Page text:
The Accidental Universe and Other Stories by Gerard Marconi
He’s had a play performed at the Baltimore Playwrights Festival, received accolades for his short stories and has been featured in multiple literary journals. It’s safe to say that Gerard Marconi is no stranger to the world of writing. His newest collection, The Accidental Universe and Other Stories (Loyola College/Apprentice House), builds on that foundation to create an ambitious, sweeping work that looks at the limitlessness of our universe.
We spoke with Marconi about what real-world studies and figures in history inspired his stories, as well as how he tied so many unique narratives together into one cohesive collection.
Q: The 16 short stories in your collection are described as a “search for meaning in a chaotic universe.” What inspired you to put pen to paper and write this book?
A: I was searching for a title that would unite these diverse stories when I came across a book called The Accidental Universe: The World You Thought You Knew. Published in 2013 by Alan Lightman, a physicist at MIT, it summarized what he and many scientists now believe: namely that there are no universal laws of physics that can explain everything. It implies that a great deal of what happens in the world as well as in our personal life is due to random circumstances or unintended consequences. I realized that was the perfect theme to link the stories I had written.
Q: What are the main philosophical concepts that you explore in the book?
A: I think the philosophical question of what is truth and the notion of opposites are the main concepts I tried to explore. Life and death, good and evil, reason and emotion, choice and fate are all examples of this. Many of the characters start out believing or thinking one thing and by the end of the story they have changed their beliefs and/or behavior because of what they have experienced. Traditional religious belief is an example of this, as are traditional forms of art, our notion of artificial intelligence and the characteristics of male versus female behavior.
Q: Along with fictional characters, you also include some recognizable names from history and popular culture — Andy Warhol, Paul Cezanne and Andrew Wyeth. What led you to include real people in a fictional story?
A: A lot of fiction today includes references to factual people or incidents, and I think readers not only accept this approach but find it interesting. My background includes art history, so in the stories about visual artists I have stuck to the facts about their work but also tried to infuse their stories with interior thoughts and feelings which are fictional. The main character in “Gods and Warriors” is factual as is the description of the restored bronze statues, but his interior change at the end is a fictional conjecture of what he might have felt at that point in his life.
Q: You use an interesting technique of interconnecting different short stories with a common element — sometimes an existing piece of artwork, a literary quote or a specific motif. What was the thought process behind this?
A: In retrospect it’s easy to say that the process was an unconscious search for a unifying image or thought that would unite the stories in a thematic way. There are frequent references to death as well as references to Shakespeare and other historical figures. The back cover of the book contains the following question. “Is life a crap shoot, no matter how you live it? Or is life in the here and now a passage to the unknowable?” That quote and the title story at the end repeat this notion as the characters question their belief in God, the facts of history and the author’s credibility.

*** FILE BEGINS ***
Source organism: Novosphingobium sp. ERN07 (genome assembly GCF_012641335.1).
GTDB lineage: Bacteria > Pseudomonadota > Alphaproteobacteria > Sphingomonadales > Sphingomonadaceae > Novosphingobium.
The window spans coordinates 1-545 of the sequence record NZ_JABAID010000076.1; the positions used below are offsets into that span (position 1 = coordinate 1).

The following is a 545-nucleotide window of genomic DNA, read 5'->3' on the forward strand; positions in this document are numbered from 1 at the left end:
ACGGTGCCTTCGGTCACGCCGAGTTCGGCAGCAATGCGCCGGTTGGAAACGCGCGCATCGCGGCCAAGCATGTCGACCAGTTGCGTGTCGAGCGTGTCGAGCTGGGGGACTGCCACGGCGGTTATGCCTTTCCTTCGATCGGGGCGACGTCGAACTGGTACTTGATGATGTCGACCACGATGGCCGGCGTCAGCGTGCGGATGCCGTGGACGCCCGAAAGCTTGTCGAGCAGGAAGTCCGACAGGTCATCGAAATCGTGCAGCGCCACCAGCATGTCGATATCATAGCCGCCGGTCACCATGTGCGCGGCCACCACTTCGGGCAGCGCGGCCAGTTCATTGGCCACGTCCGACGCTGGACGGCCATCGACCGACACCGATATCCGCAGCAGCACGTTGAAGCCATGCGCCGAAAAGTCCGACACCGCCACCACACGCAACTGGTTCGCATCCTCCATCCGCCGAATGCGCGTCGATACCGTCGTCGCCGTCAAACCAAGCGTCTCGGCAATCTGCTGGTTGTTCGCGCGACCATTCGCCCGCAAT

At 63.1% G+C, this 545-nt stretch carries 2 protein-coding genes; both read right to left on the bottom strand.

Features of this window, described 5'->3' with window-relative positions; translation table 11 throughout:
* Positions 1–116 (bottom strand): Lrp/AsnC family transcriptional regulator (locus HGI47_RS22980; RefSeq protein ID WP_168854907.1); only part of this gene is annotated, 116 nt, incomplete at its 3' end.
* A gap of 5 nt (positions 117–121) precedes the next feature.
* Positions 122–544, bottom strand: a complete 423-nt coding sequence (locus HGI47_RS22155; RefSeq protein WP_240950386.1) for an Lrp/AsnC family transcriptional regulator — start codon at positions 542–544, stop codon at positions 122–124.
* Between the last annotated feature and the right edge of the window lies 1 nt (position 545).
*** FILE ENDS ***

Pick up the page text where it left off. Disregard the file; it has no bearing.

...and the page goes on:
Q: Was there a particular short story that you most enjoyed writing?
A: There were two stories that I most enjoyed writing because they are set in Baltimore, where I grew up, and they speak to different generations about the themes mentioned above. “Crap Shoot” is based on my father’s experiences in the navy during World War II. He had a friend who lost a leg in the war but later entertained us kids by sticking pins into his fake leg. “A Leaf Falls” uses art, music, and poetry in telling the story of two young people trying to connect during their college years. In both stories tragedy and gentle humor relate to the theme of opposites.
Q: What do you hope readers will take away from your book?
A: I hope that readers will be moved to consider the implications of an accidental universe as suggested in the introduction to my book. We live in a universe where anything can and will happen. There are other possible universes and human life itself is a random occurrence. My stories suggest another possible conclusion about our existence in the multiverse, namely that in the face of disorder and chaos we can value each moment of life as special because it is both unpredictable and unique. We can also try to share this awareness with others, as I have by writing this book.
To contact or meet with the author, visit www.gerardmarconi.com.
Gerard Marconi taught Humanities and Fine Arts at the college level for many years, and studied fiction writing in workshops with numerous published authors, including Roxanne Robinson, Lee K. Abbott and Tammy Greenwood.
His play “Rapture” was performed at the Baltimore Playwrights Festival and his short stories have appeared in The Chattahoochee Review, The Tuscarora Review, The Write Launch and The Summerset Review, an online literary journal. He also won Honorable Mention in the Richard Yates Short Story Competition sponsored by Night Train magazine and was a finalist for a New Millennium Award.
Publish Date: March 14, 2023
Author: Gerard Marconi
Page Count: 192 pages
Publisher: Loyola College/Apprentice House